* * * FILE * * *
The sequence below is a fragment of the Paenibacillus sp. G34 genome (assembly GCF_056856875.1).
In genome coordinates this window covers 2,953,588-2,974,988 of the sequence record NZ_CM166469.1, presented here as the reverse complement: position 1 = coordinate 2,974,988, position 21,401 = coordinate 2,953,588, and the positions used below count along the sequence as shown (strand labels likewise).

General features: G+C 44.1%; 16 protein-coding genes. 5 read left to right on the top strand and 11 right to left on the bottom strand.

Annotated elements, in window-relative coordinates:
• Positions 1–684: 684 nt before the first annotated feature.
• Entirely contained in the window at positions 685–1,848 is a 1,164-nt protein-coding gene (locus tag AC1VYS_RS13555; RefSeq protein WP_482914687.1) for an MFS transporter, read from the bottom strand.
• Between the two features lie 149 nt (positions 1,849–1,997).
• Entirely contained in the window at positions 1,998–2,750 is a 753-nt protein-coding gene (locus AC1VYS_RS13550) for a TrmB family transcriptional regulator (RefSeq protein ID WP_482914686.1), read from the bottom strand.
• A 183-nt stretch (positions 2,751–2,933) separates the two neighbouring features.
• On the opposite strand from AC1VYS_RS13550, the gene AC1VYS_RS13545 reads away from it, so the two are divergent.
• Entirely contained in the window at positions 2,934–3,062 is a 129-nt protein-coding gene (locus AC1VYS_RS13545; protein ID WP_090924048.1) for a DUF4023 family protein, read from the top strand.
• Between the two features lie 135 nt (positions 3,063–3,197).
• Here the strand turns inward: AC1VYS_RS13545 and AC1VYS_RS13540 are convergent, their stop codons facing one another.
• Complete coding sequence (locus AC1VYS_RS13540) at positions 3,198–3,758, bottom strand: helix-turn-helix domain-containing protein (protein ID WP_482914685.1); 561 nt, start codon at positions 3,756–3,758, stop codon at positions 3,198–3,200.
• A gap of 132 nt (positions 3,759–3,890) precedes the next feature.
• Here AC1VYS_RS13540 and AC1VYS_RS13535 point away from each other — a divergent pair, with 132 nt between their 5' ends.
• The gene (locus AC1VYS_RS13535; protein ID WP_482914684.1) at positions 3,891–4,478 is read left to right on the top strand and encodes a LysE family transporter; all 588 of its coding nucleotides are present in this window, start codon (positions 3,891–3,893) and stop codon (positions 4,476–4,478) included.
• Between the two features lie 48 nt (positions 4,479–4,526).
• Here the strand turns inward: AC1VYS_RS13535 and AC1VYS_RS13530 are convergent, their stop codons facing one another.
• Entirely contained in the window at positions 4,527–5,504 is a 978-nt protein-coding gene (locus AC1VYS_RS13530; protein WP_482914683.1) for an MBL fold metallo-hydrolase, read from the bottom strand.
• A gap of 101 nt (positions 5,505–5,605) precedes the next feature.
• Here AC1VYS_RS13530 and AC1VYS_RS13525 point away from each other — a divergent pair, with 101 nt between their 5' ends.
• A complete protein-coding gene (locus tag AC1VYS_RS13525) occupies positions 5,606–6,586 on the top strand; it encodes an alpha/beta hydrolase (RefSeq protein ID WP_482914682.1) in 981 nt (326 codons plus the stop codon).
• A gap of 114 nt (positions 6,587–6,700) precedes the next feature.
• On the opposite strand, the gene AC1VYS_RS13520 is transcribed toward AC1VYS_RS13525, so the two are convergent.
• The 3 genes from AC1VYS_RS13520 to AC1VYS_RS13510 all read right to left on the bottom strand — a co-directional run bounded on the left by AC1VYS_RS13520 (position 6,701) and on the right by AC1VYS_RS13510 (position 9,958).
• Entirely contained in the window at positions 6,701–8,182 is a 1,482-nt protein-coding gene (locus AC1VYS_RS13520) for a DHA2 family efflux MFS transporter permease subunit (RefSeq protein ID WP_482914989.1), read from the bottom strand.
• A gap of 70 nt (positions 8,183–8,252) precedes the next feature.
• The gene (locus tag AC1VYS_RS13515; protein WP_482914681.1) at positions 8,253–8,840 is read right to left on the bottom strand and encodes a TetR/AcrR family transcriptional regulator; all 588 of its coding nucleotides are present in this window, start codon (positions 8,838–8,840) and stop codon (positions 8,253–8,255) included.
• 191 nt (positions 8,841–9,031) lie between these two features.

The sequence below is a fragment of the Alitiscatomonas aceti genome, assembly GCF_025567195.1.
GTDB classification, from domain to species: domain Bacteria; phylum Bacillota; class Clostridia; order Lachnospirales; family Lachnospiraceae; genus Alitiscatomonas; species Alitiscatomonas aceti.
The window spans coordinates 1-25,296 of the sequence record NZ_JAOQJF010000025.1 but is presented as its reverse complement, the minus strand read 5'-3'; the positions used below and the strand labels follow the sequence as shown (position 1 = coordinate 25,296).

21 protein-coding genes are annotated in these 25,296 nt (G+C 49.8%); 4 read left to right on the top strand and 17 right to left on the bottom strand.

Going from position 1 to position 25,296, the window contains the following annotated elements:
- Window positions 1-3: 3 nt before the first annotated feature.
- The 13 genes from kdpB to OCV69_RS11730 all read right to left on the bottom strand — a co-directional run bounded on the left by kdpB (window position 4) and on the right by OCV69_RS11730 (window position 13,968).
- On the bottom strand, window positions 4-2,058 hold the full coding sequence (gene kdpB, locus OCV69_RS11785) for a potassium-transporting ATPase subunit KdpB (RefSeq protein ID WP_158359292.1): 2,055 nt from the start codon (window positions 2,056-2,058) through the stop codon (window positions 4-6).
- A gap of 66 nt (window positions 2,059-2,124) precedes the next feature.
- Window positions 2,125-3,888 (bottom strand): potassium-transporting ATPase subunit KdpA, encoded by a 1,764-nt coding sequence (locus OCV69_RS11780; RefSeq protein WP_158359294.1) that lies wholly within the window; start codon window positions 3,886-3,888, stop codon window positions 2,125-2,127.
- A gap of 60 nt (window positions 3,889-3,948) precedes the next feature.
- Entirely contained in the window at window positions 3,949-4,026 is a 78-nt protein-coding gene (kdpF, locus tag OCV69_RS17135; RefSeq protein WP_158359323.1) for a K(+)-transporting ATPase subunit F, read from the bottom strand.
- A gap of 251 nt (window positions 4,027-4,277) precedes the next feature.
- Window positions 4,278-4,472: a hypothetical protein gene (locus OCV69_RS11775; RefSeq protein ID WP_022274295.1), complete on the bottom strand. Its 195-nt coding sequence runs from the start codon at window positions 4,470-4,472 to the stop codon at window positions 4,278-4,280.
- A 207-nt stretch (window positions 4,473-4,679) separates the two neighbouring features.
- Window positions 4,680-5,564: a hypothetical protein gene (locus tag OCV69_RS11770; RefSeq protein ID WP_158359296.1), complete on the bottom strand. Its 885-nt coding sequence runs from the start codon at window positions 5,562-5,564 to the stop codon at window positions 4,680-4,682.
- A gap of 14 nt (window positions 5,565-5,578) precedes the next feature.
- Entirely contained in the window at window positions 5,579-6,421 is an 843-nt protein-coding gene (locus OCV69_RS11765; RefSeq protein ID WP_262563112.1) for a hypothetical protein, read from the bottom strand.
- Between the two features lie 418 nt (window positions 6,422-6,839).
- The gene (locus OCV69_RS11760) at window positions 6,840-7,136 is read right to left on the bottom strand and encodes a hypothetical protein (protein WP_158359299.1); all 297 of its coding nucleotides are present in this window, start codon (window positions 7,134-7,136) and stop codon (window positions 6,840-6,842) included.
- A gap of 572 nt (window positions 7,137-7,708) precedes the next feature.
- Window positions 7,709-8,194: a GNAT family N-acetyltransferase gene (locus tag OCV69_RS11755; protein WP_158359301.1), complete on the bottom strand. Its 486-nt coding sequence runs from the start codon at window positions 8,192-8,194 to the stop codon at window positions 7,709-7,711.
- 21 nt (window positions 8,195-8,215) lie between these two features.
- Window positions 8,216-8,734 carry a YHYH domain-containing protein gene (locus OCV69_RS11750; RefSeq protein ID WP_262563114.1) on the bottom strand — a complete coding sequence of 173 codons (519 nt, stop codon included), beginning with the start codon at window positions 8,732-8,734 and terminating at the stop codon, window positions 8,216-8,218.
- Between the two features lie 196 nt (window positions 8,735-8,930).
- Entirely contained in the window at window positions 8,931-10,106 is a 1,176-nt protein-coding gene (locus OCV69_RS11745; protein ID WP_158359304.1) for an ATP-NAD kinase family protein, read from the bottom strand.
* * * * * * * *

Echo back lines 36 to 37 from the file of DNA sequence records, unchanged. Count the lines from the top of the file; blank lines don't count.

- Window positions 1-3: 3 nt before the first annotated feature.
- The 13 genes from kdpB to OCV69_RS11730 all read right to left on the bottom strand — a co-directional run bounded on the left by kdpB (window position 4) and on the right by OCV69_RS11730 (window position 13,968).